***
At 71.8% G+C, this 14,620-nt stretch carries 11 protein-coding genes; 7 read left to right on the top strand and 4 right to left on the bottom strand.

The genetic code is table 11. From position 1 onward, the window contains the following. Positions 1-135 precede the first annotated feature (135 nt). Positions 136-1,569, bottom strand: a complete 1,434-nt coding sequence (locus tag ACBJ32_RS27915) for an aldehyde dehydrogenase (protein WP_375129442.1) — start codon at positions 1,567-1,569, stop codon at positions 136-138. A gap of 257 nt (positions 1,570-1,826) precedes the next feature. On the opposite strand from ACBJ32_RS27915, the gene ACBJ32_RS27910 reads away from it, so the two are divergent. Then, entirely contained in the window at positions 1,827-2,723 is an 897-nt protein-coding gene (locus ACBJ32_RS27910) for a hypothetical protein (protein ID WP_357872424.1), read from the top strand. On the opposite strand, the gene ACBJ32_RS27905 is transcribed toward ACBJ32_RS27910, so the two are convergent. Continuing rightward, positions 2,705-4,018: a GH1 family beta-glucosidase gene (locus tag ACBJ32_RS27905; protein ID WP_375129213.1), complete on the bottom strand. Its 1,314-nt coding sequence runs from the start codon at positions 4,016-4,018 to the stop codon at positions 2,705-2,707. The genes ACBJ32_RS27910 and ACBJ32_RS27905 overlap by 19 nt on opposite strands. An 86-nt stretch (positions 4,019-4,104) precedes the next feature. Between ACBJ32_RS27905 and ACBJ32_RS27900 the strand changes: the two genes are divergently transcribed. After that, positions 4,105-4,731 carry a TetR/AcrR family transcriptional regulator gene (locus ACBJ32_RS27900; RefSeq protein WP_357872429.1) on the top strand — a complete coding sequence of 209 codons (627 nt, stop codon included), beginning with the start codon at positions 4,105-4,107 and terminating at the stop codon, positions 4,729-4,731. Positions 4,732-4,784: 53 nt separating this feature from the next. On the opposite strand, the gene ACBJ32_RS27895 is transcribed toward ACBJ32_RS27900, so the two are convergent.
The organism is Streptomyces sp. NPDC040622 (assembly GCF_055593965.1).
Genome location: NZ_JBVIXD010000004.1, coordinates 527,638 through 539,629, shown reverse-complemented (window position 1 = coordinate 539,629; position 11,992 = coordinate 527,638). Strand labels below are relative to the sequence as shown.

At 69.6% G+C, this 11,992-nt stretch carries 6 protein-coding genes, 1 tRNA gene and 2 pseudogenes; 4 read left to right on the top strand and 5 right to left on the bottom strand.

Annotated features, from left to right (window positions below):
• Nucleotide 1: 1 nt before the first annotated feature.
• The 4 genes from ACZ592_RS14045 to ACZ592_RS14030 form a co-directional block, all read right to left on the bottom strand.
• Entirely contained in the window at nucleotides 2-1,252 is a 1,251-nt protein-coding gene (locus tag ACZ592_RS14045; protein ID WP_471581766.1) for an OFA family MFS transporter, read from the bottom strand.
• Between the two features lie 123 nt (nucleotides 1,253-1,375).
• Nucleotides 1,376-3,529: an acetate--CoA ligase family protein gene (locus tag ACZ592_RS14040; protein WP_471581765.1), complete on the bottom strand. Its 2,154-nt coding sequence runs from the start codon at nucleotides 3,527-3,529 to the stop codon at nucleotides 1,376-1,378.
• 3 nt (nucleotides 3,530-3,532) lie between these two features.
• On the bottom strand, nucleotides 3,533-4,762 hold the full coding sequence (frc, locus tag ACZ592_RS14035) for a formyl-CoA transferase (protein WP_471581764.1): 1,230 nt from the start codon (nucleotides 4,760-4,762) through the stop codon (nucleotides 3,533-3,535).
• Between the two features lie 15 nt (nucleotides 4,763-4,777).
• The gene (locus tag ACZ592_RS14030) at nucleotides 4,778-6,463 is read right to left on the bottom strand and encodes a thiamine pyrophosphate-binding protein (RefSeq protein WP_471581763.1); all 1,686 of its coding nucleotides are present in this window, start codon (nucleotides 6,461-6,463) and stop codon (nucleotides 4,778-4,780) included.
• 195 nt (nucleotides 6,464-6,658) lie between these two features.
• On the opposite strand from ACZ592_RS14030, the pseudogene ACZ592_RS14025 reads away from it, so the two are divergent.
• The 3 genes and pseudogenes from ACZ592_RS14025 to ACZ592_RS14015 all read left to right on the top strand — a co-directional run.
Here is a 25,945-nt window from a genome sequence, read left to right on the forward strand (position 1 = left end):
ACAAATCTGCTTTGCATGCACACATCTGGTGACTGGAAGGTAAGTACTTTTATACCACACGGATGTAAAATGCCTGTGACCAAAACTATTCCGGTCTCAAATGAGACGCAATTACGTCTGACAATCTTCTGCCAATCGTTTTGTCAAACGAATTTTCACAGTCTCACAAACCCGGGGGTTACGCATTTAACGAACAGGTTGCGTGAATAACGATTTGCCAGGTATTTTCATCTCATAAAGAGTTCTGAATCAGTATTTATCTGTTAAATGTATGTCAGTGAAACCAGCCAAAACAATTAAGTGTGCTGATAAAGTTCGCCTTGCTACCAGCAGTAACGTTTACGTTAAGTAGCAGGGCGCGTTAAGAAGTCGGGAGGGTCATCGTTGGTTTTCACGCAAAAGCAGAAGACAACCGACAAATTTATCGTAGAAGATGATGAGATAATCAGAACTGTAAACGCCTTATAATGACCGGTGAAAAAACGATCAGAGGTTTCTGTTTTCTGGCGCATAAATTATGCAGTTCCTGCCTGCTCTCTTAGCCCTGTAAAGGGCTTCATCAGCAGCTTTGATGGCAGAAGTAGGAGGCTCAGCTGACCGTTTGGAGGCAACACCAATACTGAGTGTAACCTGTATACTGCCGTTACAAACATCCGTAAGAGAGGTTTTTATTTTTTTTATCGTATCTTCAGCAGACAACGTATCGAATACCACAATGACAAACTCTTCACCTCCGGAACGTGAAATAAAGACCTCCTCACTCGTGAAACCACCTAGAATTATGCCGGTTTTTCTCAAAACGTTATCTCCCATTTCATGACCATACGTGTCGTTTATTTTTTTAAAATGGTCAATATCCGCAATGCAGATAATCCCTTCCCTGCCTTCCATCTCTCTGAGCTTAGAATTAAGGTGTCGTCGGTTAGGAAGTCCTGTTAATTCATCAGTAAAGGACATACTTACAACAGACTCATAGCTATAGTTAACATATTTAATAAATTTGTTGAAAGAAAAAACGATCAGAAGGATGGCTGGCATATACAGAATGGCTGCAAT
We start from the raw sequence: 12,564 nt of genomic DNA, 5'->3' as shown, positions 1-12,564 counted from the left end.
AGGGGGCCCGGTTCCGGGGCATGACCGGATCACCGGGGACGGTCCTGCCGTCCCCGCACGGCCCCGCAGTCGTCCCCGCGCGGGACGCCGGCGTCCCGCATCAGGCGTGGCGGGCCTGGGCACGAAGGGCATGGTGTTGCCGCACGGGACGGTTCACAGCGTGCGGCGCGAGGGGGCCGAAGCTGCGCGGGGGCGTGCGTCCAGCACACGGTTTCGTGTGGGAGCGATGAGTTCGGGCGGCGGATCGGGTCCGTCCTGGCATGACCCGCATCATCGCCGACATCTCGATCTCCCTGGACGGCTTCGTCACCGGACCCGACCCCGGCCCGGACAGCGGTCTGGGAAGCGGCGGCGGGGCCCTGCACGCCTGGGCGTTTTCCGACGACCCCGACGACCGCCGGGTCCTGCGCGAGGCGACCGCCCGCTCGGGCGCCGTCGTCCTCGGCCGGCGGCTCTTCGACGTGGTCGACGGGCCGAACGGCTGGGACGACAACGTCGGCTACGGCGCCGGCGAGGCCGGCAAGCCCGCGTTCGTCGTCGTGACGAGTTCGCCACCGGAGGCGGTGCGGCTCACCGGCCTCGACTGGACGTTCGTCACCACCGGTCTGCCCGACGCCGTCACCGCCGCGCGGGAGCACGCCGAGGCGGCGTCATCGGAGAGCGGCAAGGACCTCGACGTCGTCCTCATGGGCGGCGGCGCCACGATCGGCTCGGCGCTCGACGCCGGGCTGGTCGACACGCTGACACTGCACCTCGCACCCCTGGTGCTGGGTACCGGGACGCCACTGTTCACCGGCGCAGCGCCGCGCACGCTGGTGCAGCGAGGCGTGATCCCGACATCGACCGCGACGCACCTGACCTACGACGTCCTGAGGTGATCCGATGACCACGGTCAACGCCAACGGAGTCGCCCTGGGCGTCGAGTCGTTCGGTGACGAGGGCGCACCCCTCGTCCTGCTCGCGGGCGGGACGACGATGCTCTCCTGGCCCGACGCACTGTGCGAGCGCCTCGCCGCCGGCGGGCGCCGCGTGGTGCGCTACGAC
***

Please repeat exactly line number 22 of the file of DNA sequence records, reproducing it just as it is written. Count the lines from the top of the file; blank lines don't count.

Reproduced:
AGGGGGCCCGGTTCCGGGGCATGACCGGATCACCGGGGACGGTCCTGCCGTCCCCGCACGGCCCCGCAGTCGTCCCCGCGCGGGACGCCGGCGTCCCGCATCAGGCGTGGCGGGCCTGGGCACGAAGGGCATGGTGTTGCCGCACGGGACGGTTCACAGCGTGCGGCGCGAGGGGGCCGAAGCTGCGCGGGGGCGTGCGTCCAGCACACGGTTTCGTGTGGGAGCGATGAGTTCGGGCGGCGGATCGGGTCCGTCCTGGCATGACCCGCATCATCGCCGACATCTCGATCTCCCTGGACGGCTTCGTCACCGGACCCGACCCCGGCCCGGACAGCGGTCTGGGAAGCGGCGGCGGGGCCCTGCACGCCTGGGCGTTTTCCGACGACCCCGACGACCGCCGGGTCCTGCGCGAGGCGACCGCCCGCTCGGGCGCCGTCGTCCTCGGCCGGCGGCTCTTCGACGTGGTCGACGGGCCGAACGGCTGGGACGACAACGTCGGCTACGGCGCCGGCGAGGCCGGCAAGCCCGCGTTCGTCGTCGTGACGAGTTCGCCACCGGAGGCGGTGCGGCTCACCGGCCTCGACTGGACGTTCGTCACCACCGGTCTGCCCGACGCCGTCACCGCCGCGCGGGAGCACGCCGAGGCGGCGTCATCGGAGAGCGGCAAGGACCTCGACGTCGTCCTCATGGGCGGCGGCGCCACGATCGGCTCGGCGCTCGACGCCGGGCTGGTCGACACGCTGACACTGCACCTCGCACCCCTGGTGCTGGGTACCGGGACGCCACTGTTCACCGGCGCAGCGCCGCGCACGCTGGTGCAGCGAGGCGTGATCCCGACATCGACCGCGACGCACCTGACCTACGACGTCCTGAGGTGATCCGATGACCACGGTCAACGCCAACGGAGTCGCCCTGGGCGTCGAGTCGTTCGGTGACGAGGGCGCACCCCTCGTCCTGCTCGCGGGCGGGACGACGATGCTCTCCTGGCCCGACGCACTGTGCGAGCGCCTCGCCGCCGGCGGGCGCCGCGTGGTGCGCTACGAC